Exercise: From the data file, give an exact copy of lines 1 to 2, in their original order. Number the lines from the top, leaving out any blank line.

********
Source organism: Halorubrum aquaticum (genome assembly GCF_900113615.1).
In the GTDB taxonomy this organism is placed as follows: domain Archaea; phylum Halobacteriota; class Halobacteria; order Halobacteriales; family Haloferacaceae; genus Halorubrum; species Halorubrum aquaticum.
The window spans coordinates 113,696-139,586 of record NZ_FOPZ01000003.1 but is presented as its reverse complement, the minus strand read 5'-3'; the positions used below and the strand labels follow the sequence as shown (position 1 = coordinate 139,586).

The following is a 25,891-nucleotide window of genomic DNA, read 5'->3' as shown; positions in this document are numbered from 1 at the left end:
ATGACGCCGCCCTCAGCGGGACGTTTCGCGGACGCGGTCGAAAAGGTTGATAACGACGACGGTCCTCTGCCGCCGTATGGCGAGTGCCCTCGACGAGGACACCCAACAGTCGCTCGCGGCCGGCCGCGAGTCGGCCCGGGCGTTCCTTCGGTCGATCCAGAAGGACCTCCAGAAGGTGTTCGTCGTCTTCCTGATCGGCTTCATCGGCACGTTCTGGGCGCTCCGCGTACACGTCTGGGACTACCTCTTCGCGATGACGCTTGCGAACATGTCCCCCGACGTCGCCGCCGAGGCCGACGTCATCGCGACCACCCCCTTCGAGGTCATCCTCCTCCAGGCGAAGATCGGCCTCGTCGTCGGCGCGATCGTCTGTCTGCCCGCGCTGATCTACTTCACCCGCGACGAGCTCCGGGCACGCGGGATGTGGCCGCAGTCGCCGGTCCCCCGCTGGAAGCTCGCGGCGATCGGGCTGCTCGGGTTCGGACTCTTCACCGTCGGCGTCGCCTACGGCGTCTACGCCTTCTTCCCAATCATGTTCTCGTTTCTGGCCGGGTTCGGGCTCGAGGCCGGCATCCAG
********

Source organism: Halorubrum aquaticum (genome assembly GCF_900113615.1).
In the GTDB taxonomy this organism is placed as follows: domain Archaea; phylum Halobacteriota; class Halobacteria; order Halobacteriales; family Haloferacaceae; genus Halorubrum; species Halorubrum aquaticum.